Of course, a lot of this work is already automated, but according to a recent report called Fast Forward 2030: The Future of Work and the Workplace, half of today’s current workforce will be replaced by robots or some form of automation in 2025, telemarketers being at the top of the list for outplacement by machines. Repeat: half of the current workforce.

(Now, I have to admit I was puzzled as to why CBRE, an international real estate firm, would commission such a report. But regardless of the source, the report is fascinating, if perhaps a bit Pollyanna-ish in its conclusions about this upcoming revolution in the workplace…. especially when it quietly suggests on page nine another recession is coming… )*

Reporting on the report, the New Zealand Herald noted,

…experts now believe that almost 50 per cent of occupations existing today will be completely redundant by 2025 as artificial intelligence continues to transform businesses… A 2014 report by Pew Research found 52 per cent of experts in artificial and robotics were optimistic about the future and believed there would still be enough jobs in the next few decades… The optimists envisioned “a future in which robots and digital agents do not displace more jobs than they create,” according to Aaron Smith, the report’s co-author.

Rather to the contrary, Stephen Hawking is reported in a BBC story warning that,

The development of full artificial intelligence could spell the end of the human race. “It would take off on its own, and re-design itself at an ever increasing rate.

Tesla’s CEO Elon Musk warned that artificial intelligence potentially could be “more dangerous than nukes. Yes, yes, we all immediately think of Terminator’s Skynet AI and the robots.

But when it comes to telemarketers, I think I’d rather have Skynet. And Bell Canada’s customer “service” reps? Forget the robots and just replace them all with cement roadblocks… that’s what they are, after all… mmmm…. buzzzz…. click….

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Rights Without Responsibility


Online comments“Why do online spaces often feel so fractious?” asks Helen Lewis in a thought-provoking opinion piece in The Guardian last week. It’s something I’ve been pondering for many years. It’s not just the internet, or even social media, nor is it our increasingly uncivil and impolite society: it’s the technology that seems to be dividing us. The medium. (Would this be considered McLuhanistic? *)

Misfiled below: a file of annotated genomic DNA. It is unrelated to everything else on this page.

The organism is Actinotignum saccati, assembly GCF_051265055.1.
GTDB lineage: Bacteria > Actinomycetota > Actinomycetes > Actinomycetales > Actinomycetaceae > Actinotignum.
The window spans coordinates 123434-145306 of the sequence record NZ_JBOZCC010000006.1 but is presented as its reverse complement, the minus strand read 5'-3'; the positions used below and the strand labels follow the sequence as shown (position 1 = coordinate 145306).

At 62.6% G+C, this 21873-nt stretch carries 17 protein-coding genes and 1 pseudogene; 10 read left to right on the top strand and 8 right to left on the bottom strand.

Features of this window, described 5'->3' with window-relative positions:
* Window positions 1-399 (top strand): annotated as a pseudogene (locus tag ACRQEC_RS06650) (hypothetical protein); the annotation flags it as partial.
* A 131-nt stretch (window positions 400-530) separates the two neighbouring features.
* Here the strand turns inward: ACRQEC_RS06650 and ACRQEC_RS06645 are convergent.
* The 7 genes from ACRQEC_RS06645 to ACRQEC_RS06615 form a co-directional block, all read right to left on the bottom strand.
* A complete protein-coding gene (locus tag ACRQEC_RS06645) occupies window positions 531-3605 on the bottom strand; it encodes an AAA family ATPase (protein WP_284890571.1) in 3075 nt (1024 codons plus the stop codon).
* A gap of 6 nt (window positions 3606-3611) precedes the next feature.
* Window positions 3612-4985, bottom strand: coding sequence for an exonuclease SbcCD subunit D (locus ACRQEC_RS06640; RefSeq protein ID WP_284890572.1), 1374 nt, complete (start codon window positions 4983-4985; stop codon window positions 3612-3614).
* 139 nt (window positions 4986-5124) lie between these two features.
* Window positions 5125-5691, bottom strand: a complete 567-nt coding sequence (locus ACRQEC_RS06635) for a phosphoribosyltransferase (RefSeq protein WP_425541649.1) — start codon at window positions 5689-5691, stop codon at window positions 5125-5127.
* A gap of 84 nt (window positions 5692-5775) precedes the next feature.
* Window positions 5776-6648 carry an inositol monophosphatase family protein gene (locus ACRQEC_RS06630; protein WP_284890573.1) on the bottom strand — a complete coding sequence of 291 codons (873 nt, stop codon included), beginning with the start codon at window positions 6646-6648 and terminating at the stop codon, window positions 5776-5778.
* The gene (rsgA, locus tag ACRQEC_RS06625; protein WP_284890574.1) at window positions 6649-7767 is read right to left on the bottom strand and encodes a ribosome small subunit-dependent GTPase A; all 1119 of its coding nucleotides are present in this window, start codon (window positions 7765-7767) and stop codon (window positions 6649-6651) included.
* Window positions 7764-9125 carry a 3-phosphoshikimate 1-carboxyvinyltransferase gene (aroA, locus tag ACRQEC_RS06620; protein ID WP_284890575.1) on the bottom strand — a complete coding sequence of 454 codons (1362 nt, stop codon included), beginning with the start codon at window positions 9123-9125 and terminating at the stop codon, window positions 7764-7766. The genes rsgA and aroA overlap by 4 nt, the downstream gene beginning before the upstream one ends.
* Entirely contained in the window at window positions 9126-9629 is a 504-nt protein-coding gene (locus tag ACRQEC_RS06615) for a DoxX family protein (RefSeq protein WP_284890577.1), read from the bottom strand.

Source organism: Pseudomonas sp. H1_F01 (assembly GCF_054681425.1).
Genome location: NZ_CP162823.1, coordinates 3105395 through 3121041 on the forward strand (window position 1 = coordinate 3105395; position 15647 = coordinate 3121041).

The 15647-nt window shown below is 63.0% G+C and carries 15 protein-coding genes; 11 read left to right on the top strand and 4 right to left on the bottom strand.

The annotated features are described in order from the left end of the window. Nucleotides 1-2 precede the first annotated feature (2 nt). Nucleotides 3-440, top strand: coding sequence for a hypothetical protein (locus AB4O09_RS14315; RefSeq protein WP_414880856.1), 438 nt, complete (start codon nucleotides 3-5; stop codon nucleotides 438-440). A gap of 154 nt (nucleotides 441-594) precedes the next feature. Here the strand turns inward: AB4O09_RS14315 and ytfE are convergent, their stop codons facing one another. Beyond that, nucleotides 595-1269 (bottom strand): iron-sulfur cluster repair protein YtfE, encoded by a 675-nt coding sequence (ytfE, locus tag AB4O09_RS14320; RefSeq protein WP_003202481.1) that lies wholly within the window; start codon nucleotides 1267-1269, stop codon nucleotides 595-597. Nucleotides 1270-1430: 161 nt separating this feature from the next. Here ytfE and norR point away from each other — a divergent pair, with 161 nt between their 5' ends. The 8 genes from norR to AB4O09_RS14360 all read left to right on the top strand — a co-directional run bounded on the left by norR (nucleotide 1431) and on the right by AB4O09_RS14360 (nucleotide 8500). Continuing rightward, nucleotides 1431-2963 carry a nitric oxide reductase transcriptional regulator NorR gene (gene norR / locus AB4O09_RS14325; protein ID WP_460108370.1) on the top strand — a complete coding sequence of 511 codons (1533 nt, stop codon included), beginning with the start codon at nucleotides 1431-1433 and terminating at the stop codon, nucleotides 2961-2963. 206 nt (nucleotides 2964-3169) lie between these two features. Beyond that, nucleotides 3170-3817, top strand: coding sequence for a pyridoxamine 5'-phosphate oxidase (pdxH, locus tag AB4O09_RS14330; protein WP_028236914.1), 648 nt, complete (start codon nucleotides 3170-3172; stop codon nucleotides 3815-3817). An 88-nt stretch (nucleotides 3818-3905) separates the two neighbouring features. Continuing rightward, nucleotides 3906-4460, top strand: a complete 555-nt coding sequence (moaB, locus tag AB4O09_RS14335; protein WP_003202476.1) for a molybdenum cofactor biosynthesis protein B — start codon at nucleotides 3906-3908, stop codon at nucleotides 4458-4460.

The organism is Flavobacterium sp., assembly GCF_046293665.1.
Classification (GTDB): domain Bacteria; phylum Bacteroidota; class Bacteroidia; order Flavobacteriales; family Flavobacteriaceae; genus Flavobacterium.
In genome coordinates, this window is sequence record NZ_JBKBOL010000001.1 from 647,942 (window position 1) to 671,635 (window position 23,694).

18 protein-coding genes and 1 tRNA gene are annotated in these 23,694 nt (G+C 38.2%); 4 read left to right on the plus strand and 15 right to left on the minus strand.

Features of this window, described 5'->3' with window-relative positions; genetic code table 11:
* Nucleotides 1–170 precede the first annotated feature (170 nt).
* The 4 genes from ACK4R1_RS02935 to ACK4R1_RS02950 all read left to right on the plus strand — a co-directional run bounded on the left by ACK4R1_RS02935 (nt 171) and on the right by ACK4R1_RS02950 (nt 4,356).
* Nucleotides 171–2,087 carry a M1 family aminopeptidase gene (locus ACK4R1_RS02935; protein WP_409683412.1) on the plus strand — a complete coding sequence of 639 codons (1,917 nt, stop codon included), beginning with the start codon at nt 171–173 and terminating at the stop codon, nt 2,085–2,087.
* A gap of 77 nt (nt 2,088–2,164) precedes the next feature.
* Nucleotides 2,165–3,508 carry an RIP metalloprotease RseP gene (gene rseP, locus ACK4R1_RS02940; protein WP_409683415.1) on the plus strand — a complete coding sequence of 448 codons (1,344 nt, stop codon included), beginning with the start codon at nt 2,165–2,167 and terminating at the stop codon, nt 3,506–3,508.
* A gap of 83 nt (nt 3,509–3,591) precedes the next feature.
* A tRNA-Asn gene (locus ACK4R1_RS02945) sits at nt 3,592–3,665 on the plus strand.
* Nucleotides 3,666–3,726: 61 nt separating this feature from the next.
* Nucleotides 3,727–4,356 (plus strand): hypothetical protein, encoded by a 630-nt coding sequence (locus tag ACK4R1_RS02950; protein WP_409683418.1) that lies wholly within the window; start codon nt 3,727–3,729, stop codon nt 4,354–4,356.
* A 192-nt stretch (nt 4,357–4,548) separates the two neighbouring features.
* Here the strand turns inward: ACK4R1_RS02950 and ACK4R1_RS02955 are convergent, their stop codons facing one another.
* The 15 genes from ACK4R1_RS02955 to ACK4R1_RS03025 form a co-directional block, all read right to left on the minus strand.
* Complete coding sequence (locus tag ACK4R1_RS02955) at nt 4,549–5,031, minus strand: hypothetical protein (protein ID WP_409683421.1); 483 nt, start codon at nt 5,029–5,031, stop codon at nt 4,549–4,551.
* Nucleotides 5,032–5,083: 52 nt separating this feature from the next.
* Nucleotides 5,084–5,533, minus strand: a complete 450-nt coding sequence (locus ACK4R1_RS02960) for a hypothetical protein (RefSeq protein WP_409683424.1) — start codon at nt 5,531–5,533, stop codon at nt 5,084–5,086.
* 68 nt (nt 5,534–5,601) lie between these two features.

Online spaces were havens for trolls, for angry denunciations, personal attacks, threats and bullying for decades. I’ve been watching it happen since I started up my own BBS in the early 1980s. I saw it when I was a sysop who managed forums on CompuServe and later Delphi, and I’ve watched it grow on the internet.

It’s in large part because the technology we use online is not designed to interface well with the biology we have evolved over millions of years to communicate with. Technology doesn’t provide the crucial emotional connection that real, human communication offers.

Sure, you can feel emotions from online content, but one-sided reaction someone sitting at home having a morning coffee in their pajamas gets from looking at cute kittens or twerking videos is not communication. But on social media with comments flying about rapidly from everyone, you can easily lose sight of the context and become engaged in comment-swapping for its own sake.

Lewis wrote:

Social scientists call this “context collapse” – the idea that everything we say on Facebook or Twitter is potentially addressed to everybody, ever. The fact that for the vast majority of the time, no one outside your mum and your friends will read it makes it all the more disorienting if your musings are wrenched out of their original context and held up for public discussion.

An opinion piece in The Star this month described the difficulties media face in trying to provide a public space for comment without having to apply heavy-handed control to keep the cyberbullies and trolls in check. It gets so confrontational at times it discourages people not just from participating, but from reading entirely: